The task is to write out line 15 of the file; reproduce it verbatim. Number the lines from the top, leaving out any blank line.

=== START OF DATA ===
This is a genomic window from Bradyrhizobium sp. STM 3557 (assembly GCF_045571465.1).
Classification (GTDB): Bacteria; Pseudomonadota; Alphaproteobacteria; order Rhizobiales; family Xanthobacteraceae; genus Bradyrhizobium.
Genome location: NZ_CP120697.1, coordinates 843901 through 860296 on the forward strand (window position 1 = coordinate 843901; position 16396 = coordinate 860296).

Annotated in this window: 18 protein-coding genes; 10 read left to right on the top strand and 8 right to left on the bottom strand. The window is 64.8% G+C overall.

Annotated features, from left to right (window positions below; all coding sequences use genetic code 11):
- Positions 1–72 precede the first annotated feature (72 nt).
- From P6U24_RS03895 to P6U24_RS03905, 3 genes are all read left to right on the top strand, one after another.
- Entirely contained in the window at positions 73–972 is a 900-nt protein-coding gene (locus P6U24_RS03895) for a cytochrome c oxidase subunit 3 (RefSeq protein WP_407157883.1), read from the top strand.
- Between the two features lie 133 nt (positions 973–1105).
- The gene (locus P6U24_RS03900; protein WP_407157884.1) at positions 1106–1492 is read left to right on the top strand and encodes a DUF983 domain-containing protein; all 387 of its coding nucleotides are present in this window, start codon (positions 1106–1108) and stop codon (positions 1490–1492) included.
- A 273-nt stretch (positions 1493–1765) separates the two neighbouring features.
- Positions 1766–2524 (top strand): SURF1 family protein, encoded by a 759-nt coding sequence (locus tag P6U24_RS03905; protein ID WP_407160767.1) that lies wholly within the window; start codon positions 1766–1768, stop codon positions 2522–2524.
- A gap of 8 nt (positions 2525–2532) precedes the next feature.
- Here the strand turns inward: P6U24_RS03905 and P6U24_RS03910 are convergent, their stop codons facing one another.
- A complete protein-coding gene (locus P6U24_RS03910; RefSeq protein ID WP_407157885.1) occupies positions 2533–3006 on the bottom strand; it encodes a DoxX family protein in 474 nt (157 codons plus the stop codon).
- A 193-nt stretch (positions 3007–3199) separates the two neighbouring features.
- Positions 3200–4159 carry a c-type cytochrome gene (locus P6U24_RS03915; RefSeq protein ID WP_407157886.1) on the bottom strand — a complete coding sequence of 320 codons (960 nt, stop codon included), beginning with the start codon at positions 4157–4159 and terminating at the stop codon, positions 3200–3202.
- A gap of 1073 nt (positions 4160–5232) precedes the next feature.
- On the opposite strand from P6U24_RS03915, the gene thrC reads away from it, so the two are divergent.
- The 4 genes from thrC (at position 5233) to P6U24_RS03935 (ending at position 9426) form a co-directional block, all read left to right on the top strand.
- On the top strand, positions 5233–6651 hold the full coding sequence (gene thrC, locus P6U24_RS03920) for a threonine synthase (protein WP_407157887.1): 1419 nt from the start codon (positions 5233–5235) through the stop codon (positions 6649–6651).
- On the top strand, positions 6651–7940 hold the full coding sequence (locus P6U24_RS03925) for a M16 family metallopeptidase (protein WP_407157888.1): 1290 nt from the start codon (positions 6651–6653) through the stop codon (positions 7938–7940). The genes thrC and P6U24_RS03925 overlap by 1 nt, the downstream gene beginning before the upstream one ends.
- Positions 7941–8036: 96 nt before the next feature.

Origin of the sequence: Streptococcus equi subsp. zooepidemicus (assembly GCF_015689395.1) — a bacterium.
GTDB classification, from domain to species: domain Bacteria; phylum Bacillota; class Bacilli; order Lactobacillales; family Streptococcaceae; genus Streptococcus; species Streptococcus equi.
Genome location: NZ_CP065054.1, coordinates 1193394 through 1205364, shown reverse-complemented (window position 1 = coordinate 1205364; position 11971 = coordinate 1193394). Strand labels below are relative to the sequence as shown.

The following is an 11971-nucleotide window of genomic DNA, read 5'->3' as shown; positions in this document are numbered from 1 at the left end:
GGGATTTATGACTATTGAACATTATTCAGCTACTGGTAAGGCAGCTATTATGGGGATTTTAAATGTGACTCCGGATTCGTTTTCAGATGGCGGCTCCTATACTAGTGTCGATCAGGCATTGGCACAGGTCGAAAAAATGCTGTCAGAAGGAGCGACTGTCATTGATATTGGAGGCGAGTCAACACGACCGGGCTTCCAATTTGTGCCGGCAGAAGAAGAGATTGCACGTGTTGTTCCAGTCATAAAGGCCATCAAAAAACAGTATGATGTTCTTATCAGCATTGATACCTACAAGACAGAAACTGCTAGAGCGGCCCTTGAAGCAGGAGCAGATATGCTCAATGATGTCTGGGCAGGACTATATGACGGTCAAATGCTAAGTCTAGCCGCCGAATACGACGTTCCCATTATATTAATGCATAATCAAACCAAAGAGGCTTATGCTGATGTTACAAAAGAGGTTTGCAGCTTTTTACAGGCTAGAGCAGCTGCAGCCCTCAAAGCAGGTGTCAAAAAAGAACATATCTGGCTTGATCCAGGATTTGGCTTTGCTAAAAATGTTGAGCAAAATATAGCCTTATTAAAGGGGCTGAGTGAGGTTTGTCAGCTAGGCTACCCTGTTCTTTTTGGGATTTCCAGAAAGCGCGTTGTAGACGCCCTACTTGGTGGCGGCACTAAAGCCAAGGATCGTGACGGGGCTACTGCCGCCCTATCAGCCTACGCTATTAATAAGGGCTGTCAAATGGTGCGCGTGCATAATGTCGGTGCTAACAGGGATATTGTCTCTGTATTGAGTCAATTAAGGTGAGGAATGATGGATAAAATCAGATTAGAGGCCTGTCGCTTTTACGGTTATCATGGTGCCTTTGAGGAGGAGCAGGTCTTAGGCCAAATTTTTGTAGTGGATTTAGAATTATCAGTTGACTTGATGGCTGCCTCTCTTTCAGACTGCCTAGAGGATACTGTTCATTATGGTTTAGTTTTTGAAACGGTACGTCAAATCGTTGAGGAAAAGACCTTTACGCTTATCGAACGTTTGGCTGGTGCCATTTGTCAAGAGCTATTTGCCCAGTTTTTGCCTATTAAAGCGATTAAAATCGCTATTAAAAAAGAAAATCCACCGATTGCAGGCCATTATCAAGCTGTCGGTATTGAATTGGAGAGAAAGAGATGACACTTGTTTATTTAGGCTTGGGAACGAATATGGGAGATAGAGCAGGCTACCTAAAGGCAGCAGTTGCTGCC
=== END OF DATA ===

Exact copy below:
- A complete protein-coding gene (locus P6U24_RS03910; RefSeq protein ID WP_407157885.1) occupies positions 2533–3006 on the bottom strand; it encodes a DoxX family protein in 474 nt (157 codons plus the stop codon).